Hot biz trend: The urge to purge By Paul R. La Monica, assistant managing editor

NEW YORK (CNNMoney) -- It's not me. It's you.

What's up with all the corporate break-ups lately? Is the age of the conglomerate dead? Probably not. But it is telling that more and more companies are coming to the conclusion that it's better to be smaller and nimble than a slow-moving Leviathan.


Of course, the urge to purge has been going on for several years now. Tyco split into three in 2007 following its accounting scandal. Barry Diller's IAC broke up into five companies (also in 2007). And my parent company Time Warner has spun off both its Time Warner Cable unit and AOL.

Still, the pace of corporate splits has really picked up in recent months.

ITT, which owns businesses ranging from industrial products and water filtration technology to night vision goggles for the military, announced Wednesday morning that it was splitting into three separate publicly traded stocks. Shares of ITT (ITT, Fortune 500) surged over 15% on the news.

This is sort of amusing since ITT already went through this before. It announced way back in 1995 that it would split into three companies.

I guess that even after shedding its insurance business (which is now Hartford Financial Services) and its hotel division (which eventually morphed into Starwood Hotels & Resorts) another round of corporate mitosis was needed.

Sara Lee is rumored to be considering a schism that would create separate businesses for its packaged meats and coffee units. There's also speculation that private equity firms may buy the company in order to break it up.

Either way, shares of Sara Lee (SLE, Fortune 500) are up more than 10% since the chatter started to pick up last month.

Other companies have announced break-up plans as well. But investor reaction hasn't been nearly as euphoric.

Fortune Brands, which owns Master Lock, the Titleist brand of golf equipment and Jim Beam bourbon, said last month it would split into three. Fortune Brands (FO, Fortune 500) shares are up only a little more than 2% since unveiling the plan.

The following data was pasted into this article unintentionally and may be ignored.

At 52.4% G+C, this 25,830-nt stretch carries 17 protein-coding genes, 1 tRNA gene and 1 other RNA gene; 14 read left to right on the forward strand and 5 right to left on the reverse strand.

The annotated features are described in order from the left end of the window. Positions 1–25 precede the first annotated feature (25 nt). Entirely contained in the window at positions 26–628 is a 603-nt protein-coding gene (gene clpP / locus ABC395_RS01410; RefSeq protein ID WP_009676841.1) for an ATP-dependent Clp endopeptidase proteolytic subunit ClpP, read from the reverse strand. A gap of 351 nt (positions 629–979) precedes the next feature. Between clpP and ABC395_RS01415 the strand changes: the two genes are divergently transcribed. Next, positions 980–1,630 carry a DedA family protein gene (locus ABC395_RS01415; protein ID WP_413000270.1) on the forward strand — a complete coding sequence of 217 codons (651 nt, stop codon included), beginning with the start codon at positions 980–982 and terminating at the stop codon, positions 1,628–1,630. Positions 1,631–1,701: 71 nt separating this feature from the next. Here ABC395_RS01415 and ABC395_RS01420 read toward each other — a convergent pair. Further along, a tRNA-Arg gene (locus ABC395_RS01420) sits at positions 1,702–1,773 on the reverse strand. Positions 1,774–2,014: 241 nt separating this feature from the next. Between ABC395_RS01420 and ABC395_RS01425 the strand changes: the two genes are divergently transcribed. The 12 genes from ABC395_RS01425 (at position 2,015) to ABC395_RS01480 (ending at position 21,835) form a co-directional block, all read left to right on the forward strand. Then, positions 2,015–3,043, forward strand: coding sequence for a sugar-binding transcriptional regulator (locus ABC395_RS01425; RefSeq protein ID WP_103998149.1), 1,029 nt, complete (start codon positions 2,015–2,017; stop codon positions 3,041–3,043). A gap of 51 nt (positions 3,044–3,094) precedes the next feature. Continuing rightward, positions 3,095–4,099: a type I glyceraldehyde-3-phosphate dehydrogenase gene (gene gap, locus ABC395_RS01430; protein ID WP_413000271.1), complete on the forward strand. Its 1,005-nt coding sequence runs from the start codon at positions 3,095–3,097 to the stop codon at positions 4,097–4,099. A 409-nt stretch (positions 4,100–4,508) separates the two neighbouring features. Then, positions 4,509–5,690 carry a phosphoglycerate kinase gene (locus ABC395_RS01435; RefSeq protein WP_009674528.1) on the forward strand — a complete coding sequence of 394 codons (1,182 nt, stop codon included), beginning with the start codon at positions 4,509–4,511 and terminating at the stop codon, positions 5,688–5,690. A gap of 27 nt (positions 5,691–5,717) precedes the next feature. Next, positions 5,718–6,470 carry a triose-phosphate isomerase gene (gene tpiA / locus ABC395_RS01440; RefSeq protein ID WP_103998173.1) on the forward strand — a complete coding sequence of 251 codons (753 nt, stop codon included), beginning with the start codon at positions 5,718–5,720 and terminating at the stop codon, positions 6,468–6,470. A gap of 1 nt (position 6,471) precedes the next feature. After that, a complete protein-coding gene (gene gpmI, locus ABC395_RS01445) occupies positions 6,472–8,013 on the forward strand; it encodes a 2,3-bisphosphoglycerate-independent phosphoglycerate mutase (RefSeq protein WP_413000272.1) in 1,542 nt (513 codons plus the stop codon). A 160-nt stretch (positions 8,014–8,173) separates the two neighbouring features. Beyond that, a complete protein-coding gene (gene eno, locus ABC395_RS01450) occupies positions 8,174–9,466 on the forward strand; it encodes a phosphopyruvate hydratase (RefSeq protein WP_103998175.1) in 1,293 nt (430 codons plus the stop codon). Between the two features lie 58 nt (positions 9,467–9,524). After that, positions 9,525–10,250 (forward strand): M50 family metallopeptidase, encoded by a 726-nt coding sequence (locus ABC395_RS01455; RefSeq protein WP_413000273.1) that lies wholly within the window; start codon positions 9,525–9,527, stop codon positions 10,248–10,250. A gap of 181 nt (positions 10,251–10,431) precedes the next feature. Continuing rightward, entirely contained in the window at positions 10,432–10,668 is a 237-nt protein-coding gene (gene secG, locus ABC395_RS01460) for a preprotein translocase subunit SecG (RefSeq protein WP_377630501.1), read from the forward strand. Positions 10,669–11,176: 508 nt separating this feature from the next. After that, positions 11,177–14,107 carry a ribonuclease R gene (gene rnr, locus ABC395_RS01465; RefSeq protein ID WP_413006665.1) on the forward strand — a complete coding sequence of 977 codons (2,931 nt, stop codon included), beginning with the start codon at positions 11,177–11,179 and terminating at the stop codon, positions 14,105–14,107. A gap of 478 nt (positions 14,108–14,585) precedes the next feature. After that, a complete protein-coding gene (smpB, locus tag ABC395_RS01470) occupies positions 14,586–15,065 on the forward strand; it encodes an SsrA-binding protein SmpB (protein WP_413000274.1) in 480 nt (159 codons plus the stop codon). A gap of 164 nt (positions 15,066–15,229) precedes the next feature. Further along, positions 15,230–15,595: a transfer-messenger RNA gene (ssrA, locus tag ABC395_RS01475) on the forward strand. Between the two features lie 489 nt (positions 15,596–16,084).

Then there's the case of Motorola. The telecom equipment maker, after years of pressure from activist shareholders (including Carl Icahn), split into two companies last week.

Motorola Mobility (MMI) owns its stable of smartphones while Motorola Solutions (MSI) is the parent of the company's public safety equipment, such as two-way radios. Shares of both companies enjoyed a strong pop on their first day as separate stocks but have each fallen since then.

Nonetheless, experts think more such corporate divorces are likely in the coming months.

Antony Page, a professor of law at Indiana University School of Law-Indianapolis who focuses on corporate governance, said what's going on now is more of a "trend-let" than a true trend. But he does think more businesses are coming to grips with the fact that bigger isn't always better.

"There was this rage of forming conglomerates but eventually people realized it didn't work. Frequently, there were no synergies," said Page. "Some companies continue that conglomerate structure, but GE (GE, Fortune 500) is perhaps the only real successful long-term example."

Page said more companies should be considering spin-offs or other transactions. He mentioned Microsoft (MSFT, Fortune 500) as a company that is now so large and unwieldy that it might be better off broken up, but doubted it would happen.

Jeffrey Saut, chief market strategist for Raymond James in St. Petersburg, Fl., also thinks that some conglomerates should think about scaling back.

"If a company has done everything they can do and Wall Street is still unwilling to give them the valuation they deserve, then splitting up could be called for," Saut said. "The parts are worth more than the whole. That's always been the mantra."

Saut said there is a case to be made for breaking up IBM and Ingersoll-Rand, for example. But he didn't think either would likely do so.

Still, as long as stocks continue to rally (can you believe it's almost two years since the depths of March 2009?) corporations may find that getting rid of non-core businesses will be received warmly.

It's easier to spin (so to speak) a split as a transaction that will reward shareholders as opposed to being a white flag of surrender when the market is going up.

"If you have a corporate structure that isn't working, you need to make a change," said Mike O'Rourke, chief market strategist with BTIG, an institutional brokerage firm in New York. "Generally, break-ups tend to create more value."

-- The opinions expressed in this commentary are solely those of Paul R. La Monica. Other than Time Warner, the parent of CNNMoney, and Abbott Laboratories, La Monica does not own positions in any individual stocks.  To top of page

Index Last Change % Change
Dow 24,946.51 72.85 0.29%
Nasdaq 7,481.99 0.25 0.00%
S&P 500 2,752.01 4.68 0.17%
Treasuries 2.85 0.00 0.00%
Data as of 8:02am ET
Company Price Change % Change
Regions Financial Co... 19.63 0.26 1.34%
Kinder Morgan Inc 16.41 0.10 0.61%
Merck & Co Inc 55.67 0.42 0.76%
Western Union Co 20.04 0.02 0.10%
Huntington Bancshare... 16.07 0.03 0.19%
Data as of Mar 16


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